Directed By Sam Hargrave
Starring – Chris Hemsworth, Golshifteh Farahani, David Harbour
The Plot – In an underworld of weapons dealers and traffickers, a young boy becomes the pawn in a war between notorious drug lords. Trapped by kidnappers inside one of the world’s most impenetrable cities, his rescue beckons the unparalleled skill of a mercenary named Tyler Rake (Hemsworth), but Rake is a broken man with nothing to lose, harboring a death wish that makes an already deadly mission near impossible.
Rated R for strong bloody violence throughout, adult language and brief drug use
– Bridging the gap. The advantage that the theater experience packs, both in satisfying production value and the idea of getting what you paid for, cuts the distance even shorter with “Extraction”, a movie so jam-packed with surreal aesthetic pulse that feels like it could’ve debuted in the midst of a Summer blockbuster season. When the film isn’t throwing an endless array of engulfing explosions and thunderously immersive sound design at you, it’s the breakthrough direction from Hargrave that supplants no shortage of urgency or paranoia that stays hot on the trail of our duo of protagonists, and allows the audience an engaging lure in a race-against-the-clock rampage that at least visually is a step in the right direction for Netflix production. On top of it all, the sunbaked cinematography from Newton Thomas Sigel, the same artist responsible for the intoxicating neon aesthetics in 2011’s “Drive”, is one that doesn’t sacrifice beauty for its yellow-dominating color pallet, and only adds to the believability geographically for where this story takes place.
– Our hero. Hemsworth’s Tyler Rake is anything but original in the mental conflict that constantly haunts him as a reminder of bad decisions, but there were a few elements to his character that I did find intriguing none the less. First of all, even as a man with a death wish, he’s very engaged in the conflicts and dangers that arise as part of his mission. If this were simply Hemsworth playing cool for the camera, it would remove all intrigue and uncertainty from what develops, but the screenwriters are wise enough to keep him from competently adapting to what arises. In addition to this, it’s the vulnerability that his character endures through one ass-kicking after another that grounds him in humanity, and establishes the very realistic heft of consequences that so much of the movie’s second half is unabashedly relishing in. Finally, Rake never sees himself as a hero, nor a man who is even remotely brave, just someone taking a job to make a paycheck. This not only allows him to keep his eyes on the prize, but also makes his sometimes cryptic movements easy to understand when the situation changes. He’s a very 21st century kind of hero, in that he never feels bigger than the movie surrounding him, just a man with an opportunity, who just so happens to be good at what he does.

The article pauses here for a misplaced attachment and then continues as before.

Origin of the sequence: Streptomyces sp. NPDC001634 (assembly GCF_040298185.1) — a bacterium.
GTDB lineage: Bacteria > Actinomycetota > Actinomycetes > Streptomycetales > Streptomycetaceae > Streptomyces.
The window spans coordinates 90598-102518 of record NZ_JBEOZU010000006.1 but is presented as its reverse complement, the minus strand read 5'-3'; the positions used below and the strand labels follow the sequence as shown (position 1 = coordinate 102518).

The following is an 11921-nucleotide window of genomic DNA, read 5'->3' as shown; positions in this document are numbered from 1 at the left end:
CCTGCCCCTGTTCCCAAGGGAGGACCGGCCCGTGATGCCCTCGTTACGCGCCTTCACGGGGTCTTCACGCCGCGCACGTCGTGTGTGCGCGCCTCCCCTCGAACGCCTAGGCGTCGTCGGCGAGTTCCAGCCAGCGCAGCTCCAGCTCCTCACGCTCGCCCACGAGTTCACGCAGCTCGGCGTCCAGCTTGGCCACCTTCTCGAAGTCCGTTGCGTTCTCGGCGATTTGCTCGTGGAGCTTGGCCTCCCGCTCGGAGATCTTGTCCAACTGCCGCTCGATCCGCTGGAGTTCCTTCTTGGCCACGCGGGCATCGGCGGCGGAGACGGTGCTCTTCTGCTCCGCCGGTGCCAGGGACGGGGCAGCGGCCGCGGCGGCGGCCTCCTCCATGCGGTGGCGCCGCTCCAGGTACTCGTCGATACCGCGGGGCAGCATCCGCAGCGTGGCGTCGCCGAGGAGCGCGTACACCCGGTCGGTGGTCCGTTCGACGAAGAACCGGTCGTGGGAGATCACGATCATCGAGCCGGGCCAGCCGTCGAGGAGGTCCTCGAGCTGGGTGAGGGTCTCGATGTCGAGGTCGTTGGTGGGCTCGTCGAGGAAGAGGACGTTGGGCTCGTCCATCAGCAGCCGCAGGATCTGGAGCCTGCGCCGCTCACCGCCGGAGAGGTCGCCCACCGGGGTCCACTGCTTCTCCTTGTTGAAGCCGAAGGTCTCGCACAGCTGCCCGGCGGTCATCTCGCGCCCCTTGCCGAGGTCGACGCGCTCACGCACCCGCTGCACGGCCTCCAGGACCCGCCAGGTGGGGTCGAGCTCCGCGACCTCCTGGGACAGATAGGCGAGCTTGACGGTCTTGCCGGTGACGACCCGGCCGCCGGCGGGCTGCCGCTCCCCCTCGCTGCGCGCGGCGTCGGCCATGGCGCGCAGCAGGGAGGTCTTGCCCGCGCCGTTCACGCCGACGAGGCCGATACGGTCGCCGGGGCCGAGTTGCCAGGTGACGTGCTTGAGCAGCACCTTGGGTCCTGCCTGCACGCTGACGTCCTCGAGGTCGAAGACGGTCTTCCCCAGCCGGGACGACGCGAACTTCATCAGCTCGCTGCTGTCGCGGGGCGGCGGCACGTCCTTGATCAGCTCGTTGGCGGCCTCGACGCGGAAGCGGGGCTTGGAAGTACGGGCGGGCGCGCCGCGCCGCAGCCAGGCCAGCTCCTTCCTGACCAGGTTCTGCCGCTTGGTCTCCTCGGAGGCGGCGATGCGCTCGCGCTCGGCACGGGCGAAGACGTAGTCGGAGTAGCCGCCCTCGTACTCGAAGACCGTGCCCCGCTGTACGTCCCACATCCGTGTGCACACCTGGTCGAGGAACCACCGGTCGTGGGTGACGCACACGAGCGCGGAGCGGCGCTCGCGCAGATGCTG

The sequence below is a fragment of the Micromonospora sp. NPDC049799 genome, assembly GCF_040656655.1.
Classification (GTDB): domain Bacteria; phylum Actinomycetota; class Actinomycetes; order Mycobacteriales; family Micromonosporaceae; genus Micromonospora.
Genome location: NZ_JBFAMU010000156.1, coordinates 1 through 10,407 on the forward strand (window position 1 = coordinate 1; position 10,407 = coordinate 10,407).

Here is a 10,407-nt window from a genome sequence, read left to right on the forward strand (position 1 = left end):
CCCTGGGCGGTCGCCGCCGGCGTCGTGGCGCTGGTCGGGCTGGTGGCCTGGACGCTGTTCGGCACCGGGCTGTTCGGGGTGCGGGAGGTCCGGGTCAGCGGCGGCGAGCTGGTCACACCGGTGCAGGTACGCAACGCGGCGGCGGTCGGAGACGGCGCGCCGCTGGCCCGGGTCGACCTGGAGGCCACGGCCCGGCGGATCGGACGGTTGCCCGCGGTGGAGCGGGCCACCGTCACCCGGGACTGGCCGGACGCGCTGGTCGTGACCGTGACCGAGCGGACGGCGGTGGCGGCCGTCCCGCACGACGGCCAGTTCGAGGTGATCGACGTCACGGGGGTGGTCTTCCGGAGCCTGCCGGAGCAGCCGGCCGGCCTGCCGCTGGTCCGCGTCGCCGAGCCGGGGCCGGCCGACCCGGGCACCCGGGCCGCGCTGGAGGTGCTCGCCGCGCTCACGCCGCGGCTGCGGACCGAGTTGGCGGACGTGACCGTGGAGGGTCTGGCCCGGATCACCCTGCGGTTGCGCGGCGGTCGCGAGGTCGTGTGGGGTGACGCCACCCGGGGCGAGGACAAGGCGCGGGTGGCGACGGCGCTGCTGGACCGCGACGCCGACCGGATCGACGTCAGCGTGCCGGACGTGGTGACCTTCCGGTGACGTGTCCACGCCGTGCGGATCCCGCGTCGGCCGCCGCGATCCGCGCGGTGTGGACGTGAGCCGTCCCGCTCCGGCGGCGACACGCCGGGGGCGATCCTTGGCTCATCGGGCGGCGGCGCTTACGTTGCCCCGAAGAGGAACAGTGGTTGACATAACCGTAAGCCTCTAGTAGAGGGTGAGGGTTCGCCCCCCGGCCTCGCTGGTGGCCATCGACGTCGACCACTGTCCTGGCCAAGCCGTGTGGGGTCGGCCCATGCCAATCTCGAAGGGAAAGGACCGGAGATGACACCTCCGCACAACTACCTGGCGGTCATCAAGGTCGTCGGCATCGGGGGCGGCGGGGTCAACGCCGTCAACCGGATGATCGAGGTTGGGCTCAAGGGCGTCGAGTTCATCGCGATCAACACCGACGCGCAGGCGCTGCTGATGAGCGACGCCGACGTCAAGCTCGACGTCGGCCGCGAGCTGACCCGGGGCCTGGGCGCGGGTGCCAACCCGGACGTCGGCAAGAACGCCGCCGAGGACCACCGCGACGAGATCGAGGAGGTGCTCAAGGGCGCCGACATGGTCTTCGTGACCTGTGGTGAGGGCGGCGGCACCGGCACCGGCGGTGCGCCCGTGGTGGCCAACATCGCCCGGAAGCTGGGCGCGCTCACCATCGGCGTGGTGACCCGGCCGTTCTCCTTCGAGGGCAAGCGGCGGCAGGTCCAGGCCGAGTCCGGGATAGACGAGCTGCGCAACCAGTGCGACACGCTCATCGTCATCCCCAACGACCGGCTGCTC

– THORoughly riveting. It’s certainly nothing new to see Chris Hemsworth in a role playing an action-packed badass, but it’s the nuances about his portrayal as Tyler that proves this man has no shortage of depth that keeps him from ever being a one trick pony. For most of the movie, Hemsworth’s endless charisma that we’ve come to expect is shelved for a reserved personality full of demons, and it’s in those revealing struggles where we learn so much about what his character is holding onto mentally that allows us further understanding of the creature seen front-and-center before us. As usual, Hemsworth is exceptionally believable as an action juggernaut, but it’s really his scenes of emotional grit that won the day for me, and allowed him to consistently flesh out the dramatic material that so many lesser-helmed action movies simply ignore. With no one else in the film even coming close to Chris’s range, it affords him the chance to control the attention all on his own, and build his brand in a way that doesn’t require familiarity to typecast his acting existence.